Smoking, heavy drinking and poor nutrition tend to cluster

December 19, 2000

The embargo on this release has been broken inadvertantly by a news organization, and the news release is available for immediate use.

A lifestyle of smoking and heavy drinking may predispose individuals to make poor food choices and increase their health risks, according to the results of a survey of more than 6,700 individuals.

"The combination of smoking, liberal drinking and poor nutrition conceivably elevates the risk for various chronic diseases such as cancer and cardiovascular disease," said one of the study authors Nancy Betts, PhD, RD, of the Department of Nutritional Science and Dietetics at the University of Nebraska in Lincoln. "These findings imply that health promotion efforts need to target multiple risk factors simultaneously or sequentially."

Betts and colleagues analyzed data from the Continuing Survey of Food Intakes by Individuals, a large-scale nation-wide U.S. Department of Agriculture survey conducted from 1994 through 1996.

Similar to previous studies that found a relationship between cigarette smoking and alcohol consumption, Betts and colleagues found heavy drinking to be more common among current smokers than former or nonsmokers. Heavy drinking was defined for men as more than two drinks a day and for women as more than one drink a day.

According to the researchers, the relationship between nicotine and alcohol is not well understood. "Chronic use of one drug may increase tolerance to the other, or, conversely, nicotine may cause a stimulating effect that is depressed by ethanol," said Betts. "Or, some individuals may be genetically predisposed to heavy alcohol or tobacco use or to addictive behaviors in general."

While the combination of smoking and drinking was not more potent than either behavior alone, both exerted a negative effect on eating habits that corresponded to drug dosage. In other words, as the number of daily cigarettes and alcohol drinks increased among study participants, the intake of nutritious grains, fruits and vegetables decreased, Betts and colleagues found.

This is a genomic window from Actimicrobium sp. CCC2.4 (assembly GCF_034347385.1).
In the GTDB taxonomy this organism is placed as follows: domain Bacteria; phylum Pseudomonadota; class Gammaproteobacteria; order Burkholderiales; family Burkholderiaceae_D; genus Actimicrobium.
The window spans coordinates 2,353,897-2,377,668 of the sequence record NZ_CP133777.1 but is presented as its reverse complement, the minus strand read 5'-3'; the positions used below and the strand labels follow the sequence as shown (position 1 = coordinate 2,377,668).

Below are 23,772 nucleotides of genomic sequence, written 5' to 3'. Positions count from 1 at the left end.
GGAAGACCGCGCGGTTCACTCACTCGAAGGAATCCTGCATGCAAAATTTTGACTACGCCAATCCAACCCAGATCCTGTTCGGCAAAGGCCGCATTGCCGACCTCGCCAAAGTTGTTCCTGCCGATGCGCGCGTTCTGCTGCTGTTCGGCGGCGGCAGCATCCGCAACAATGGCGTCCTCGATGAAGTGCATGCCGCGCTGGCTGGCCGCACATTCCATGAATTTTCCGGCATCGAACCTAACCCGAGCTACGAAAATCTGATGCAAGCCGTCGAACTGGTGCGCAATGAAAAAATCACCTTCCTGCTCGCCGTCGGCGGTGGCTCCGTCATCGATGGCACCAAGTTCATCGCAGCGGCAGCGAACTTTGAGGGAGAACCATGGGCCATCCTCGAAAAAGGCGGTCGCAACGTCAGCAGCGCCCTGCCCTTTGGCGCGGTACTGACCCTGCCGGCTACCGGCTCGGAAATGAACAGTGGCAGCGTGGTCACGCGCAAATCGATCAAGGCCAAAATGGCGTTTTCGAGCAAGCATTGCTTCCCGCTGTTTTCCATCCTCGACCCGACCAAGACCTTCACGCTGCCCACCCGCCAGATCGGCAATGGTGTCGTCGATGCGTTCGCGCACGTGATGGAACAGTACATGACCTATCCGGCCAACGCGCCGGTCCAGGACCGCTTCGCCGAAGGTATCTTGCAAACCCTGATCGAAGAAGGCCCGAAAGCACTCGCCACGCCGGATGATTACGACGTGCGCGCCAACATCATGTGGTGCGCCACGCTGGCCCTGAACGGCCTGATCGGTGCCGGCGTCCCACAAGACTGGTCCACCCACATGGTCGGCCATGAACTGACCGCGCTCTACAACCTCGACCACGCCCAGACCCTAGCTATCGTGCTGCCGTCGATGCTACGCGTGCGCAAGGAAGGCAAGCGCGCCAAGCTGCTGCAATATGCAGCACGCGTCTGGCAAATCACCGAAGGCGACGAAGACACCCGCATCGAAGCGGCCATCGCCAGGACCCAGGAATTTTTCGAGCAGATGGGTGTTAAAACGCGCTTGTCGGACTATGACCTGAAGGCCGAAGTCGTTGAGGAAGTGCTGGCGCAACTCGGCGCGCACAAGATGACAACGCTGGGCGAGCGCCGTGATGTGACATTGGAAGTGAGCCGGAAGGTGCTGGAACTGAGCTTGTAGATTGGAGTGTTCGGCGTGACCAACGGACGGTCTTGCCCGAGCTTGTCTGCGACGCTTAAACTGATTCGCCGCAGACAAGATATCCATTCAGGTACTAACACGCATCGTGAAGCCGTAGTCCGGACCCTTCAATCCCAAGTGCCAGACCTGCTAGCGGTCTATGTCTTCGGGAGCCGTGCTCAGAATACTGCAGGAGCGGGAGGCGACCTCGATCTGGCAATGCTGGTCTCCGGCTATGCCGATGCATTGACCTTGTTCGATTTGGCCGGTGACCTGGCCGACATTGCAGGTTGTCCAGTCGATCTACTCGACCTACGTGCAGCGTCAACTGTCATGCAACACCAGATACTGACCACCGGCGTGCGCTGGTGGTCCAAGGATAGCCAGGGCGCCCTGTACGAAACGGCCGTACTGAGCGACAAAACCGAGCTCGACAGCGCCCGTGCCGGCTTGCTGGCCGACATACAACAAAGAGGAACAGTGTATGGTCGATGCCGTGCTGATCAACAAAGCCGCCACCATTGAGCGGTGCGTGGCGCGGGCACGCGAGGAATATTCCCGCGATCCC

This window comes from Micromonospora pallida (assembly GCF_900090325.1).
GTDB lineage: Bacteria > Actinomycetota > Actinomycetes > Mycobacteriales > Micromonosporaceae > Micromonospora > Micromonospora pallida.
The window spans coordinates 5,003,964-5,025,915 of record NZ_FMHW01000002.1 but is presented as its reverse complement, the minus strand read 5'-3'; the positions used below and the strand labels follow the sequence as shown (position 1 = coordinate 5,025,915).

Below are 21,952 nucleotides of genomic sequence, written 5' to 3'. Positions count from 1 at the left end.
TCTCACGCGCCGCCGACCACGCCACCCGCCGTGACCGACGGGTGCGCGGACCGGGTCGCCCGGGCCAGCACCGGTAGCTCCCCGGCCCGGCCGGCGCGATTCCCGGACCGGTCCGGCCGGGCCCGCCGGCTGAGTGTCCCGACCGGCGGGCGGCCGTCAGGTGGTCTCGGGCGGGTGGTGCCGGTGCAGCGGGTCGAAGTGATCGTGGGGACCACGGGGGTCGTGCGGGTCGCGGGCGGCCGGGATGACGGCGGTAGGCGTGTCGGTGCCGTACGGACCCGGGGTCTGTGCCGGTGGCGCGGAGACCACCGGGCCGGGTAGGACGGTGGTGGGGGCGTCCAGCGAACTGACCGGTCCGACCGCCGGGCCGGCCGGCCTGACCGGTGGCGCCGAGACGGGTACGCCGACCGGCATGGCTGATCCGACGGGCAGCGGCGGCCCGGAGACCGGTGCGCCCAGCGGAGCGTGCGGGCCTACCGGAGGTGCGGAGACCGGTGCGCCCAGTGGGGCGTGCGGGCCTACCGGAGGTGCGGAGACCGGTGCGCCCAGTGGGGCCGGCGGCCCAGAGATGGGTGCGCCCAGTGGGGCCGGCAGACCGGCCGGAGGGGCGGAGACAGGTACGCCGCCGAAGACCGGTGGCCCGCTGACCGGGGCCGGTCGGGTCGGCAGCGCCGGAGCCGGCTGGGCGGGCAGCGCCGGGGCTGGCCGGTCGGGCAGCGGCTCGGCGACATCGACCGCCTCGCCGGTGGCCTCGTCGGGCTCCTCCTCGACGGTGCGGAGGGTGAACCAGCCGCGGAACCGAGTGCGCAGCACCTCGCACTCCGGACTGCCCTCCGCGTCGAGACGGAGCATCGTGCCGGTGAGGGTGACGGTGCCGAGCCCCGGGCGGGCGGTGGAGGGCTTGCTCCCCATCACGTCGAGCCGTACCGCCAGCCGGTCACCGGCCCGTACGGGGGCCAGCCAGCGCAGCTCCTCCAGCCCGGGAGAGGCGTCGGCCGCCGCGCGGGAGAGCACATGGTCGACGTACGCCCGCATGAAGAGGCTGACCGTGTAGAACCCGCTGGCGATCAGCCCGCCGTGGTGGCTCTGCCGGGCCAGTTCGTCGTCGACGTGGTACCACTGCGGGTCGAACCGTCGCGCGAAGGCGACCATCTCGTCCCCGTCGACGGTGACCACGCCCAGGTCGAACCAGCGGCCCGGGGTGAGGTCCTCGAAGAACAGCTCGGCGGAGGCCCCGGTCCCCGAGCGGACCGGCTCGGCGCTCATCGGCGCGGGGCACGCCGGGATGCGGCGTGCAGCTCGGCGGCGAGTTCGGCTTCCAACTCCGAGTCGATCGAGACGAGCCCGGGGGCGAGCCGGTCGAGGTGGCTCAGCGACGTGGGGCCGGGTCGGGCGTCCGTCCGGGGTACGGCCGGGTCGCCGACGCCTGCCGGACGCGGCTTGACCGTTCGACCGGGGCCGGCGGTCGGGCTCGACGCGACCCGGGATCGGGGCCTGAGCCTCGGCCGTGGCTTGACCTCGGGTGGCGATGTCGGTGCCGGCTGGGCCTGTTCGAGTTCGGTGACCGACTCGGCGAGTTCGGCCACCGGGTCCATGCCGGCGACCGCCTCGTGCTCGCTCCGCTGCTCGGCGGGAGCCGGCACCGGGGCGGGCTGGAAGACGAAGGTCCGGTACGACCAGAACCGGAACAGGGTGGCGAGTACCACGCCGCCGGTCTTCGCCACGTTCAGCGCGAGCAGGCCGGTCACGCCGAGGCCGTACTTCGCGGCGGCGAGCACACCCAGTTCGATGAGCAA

The study findings are published in the current issue of the American Journal of Health Promotion.

"Efforts to examine the role dietary intake plays in the development of chronic diseases should take into account the effects of cigarette smoking and alcohol consumption because both appear to adversely affect food choice behaviors and nutrient demands," said Betts.

This research supports previous studies, which found that smokers and excessive drinkers tend to eat more unhealthy foods like ice cream and fatty meat products, and less fruit, cereal and vegetables. Such tendencies are particularly dangerous for these individuals, since smoking and drinking both increase the body's demand for healthy foods containing the antioxidant vitamins A, C and E.

"Further research should investigate fundamental mechanisms explaining these clustering phenomena, which can guide the design of health promotion interventions," concluded Betts.
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The American Journal of Health Promotion is a bimonthly peer-reviewed journal dedicated to the field of health promotion. For information about the journal call 248-682-0707 or visit the journal's website at www.healthpromotionjournal.com.

Posted by the Center for the Advancement of Health http://www.cfah.org. For more research news and information, go to our special section devoted to health and behavior in the "Peer-Reviewed Journals" area of Eurekalert!, http://www.eurekalert.org/restricted/reporters/journals/cfah/. For information about the Center, call Petrina Chong, pchong@cfah.org 202-387-2829.

Center for Advancing Health

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